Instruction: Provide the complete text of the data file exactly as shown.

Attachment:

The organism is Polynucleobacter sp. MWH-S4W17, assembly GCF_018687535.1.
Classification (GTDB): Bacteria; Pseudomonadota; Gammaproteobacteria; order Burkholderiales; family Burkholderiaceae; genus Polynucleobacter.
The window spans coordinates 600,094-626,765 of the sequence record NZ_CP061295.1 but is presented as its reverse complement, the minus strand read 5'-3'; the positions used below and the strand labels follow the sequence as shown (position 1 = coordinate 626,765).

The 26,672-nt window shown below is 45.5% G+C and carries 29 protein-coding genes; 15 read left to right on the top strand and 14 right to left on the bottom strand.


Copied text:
The organism is Polynucleobacter sp. MWH-S4W17, assembly GCF_018687535.1.
Classification (GTDB): Bacteria; Pseudomonadota; Gammaproteobacteria; order Burkholderiales; family Burkholderiaceae; genus Polynucleobacter.
The window spans coordinates 600,094-626,765 of the sequence record NZ_CP061295.1 but is presented as its reverse complement, the minus strand read 5'-3'; the positions used below and the strand labels follow the sequence as shown (position 1 = coordinate 626,765).

The 26,672-nt window shown below is 45.5% G+C and carries 29 protein-coding genes; 15 read left to right on the top strand and 14 right to left on the bottom strand.